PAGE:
L.A. TECH & MEDIA LAW FIRM – Intellectual Property & Technology Law

Lawyer Confidentiality Explained

Lawyer Confidentiality Concerns for Technology Startups, L.A. Tech and Media Law Firm, Los Angeles Tech Startup Attorney

For an entrepreneur seeking legal assistance in the State of California, whether in Los Angeles, Hollywood, Beverly Hills, or any other city in the Golden State, lawyer confidentiality concerns can arise because entrepreneurs, technology startups, and small businesses usually share sensitive intellectual property information, secret information, and other confidential information with their technology startup attorney to receive the highest level of consultation on their business, trademark protection strategies, contract structuring and drafting, and even company formation.  

Lawyer confidentiality in a Los Angeles Law Firm is covered by the California Rule of Professional Conduct 3-100. One important aspect of this Rule is that there does not need to be a formal attorney-client relationship for attorney-client confidentiality to apply, as we have previously covered in other blogs. 

Details of Lawyer Confidentiality Obligations

Client-lawyer confidentiality encompasses the attorney-client privilege, the work-product doctrine, and ethical standards of lawyer confidentiality. It applies to any information related to the representation and to any matters communicated in confidence by the client. Thus, even initial consultations between attorneys and their prospective clients will be covered.

There is an important public policy reason behind this. It is in the public’s best interest that we encourage people who seek legal assistance to speak freely and openly with a potential attorney even if the information may be legally damaging. This is information that a lawyer needs in order to effectively advise or represent this prospective client. Lawyer confidentiality is an integral part of an effective legal system.

Limited Exceptions to Lawyer Confidentiality

There are, however, certain circumstances in which a lawyer may reveal confidential information communicated by a client. Confidential information may be disclosed if a lawyer reasonably believes that such disclosure is necessary to prevent a criminal act that the lawyer reasonably believes could result in substantial bodily harm or death to an individual.

Before revealing this confidential information, the attorney must: (1) make a good faith effort to persuade the client not to commit the criminal act or attempt to prevent the death or bodily harm; and (2) inform the client of the attorney’s ability or decision to reveal the information. The disclosure must contain no more information than necessary to prevent the criminal act.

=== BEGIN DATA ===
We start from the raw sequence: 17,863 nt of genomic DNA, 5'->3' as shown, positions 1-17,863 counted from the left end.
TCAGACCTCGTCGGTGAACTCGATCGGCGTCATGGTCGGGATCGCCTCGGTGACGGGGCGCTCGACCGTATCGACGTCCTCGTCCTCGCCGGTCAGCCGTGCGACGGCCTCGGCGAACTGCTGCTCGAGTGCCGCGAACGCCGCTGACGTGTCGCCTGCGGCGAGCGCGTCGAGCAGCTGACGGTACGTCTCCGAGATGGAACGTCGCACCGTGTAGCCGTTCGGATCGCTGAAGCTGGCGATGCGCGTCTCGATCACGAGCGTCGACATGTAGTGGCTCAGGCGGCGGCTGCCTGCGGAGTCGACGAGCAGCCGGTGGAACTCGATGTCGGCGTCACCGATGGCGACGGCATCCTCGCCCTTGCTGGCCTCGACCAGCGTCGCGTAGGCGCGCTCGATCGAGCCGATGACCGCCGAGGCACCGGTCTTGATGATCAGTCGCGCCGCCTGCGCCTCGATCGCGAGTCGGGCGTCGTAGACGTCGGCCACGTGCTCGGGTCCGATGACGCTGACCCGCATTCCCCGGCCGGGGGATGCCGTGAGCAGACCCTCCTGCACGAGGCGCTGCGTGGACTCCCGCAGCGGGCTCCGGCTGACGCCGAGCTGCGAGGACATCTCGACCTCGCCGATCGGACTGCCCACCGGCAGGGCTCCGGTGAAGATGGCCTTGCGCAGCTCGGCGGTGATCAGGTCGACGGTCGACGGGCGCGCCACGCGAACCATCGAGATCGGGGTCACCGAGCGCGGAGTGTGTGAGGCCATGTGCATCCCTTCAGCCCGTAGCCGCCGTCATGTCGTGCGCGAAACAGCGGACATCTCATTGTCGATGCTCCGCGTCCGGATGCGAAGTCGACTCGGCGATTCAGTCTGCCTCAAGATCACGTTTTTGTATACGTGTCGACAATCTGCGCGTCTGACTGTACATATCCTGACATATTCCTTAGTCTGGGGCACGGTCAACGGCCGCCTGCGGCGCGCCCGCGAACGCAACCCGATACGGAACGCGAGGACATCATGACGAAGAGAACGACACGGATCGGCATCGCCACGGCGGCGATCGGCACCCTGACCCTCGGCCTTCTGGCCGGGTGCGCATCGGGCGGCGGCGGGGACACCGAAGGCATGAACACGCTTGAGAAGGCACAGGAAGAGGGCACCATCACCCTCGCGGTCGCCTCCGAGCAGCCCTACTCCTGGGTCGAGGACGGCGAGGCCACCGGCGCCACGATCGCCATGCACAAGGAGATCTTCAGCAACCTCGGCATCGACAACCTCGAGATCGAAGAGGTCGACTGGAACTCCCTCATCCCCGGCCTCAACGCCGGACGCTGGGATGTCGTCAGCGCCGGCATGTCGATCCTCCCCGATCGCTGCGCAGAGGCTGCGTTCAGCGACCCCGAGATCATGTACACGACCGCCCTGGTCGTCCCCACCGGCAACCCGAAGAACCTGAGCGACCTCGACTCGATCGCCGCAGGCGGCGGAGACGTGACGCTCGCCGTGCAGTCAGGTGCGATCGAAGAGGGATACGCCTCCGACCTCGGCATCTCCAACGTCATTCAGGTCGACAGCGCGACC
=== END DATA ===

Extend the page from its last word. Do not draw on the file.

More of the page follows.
There is an important balancing act at play here, with the interests in preserving client confidentiality weighed against the need to prevent a criminal act likely to result in death or serious bodily harm. It is important to note that a lawyer has NO affirmative duty to reveal this confidential information. This is a decision for a lawyer to make based on all of the individual facts and circumstances. Under this Rule 3-100, there is no discipline for a lawyer *not* revealing confidential information that, in hindsight, could have prevented a criminal act resulting in bodily harm or death.

The Discussion under Rule 3-100 provides some factors to consider before disclosure:

  1. Amount of time a member has to make a decision about disclosure;
  2. Whether the client or a 3rd party has made similar threats before and whether they have ever acted or attempted to act upon them;
  3. Whether the member believes the member’s efforts to persuade the client or a third party not to engage in the criminal conduct have or have not been successful;
  4. The extent of adverse effect of disclosure to the client’s rights under the 5th, 6th, and 14th amendments of the U.S. Constitution or analogous rights under the California State Constitution that may result from disclosure;
  5. Extent of other adverse effects to the client that may result from disclosure contemplated by the member; and
  6. Nature and extent of information that must be disclosed to prevent the criminal act or threatened harm.
Lawyer Confidentiality Concerns for Technology Startups, L.A. Tech and Media Law Firm, Los Angeles Tech Startup Attorney
Lawyer Confidentiality Concerns for Technology Startups, L.A. Tech and Media Law Firm, Los Angeles Tech Startup Attorney

If a client takes corrective action prior to committing the criminal act, the attorney no longer may disclose this confidential information because the threat is no longer present.

These nuances to the attorney-client confidentiality Ethical Rules in California are important to know for any entrepreneur who is seeking legal representation. Knowing what is covered under lawyer confidentiality can allow an entrepreneur to speak freely about legal issues for which they are seeking assistance without feeling like they have to withhold important information before a formal relationship with an attorney has commenced.
Entrepreneurs that do not fully understand the rules on lawyer confidentiality should clarify any questions they have with the attorney with whom they are consulting and review the California Rules of Professional Conduct here: Rule 3-100 Confidential Information of a Client (ca.gov).

The Legal Framework of Lawyer Confidentiality in California

California Business and Professions Code Section 6068(e)(1)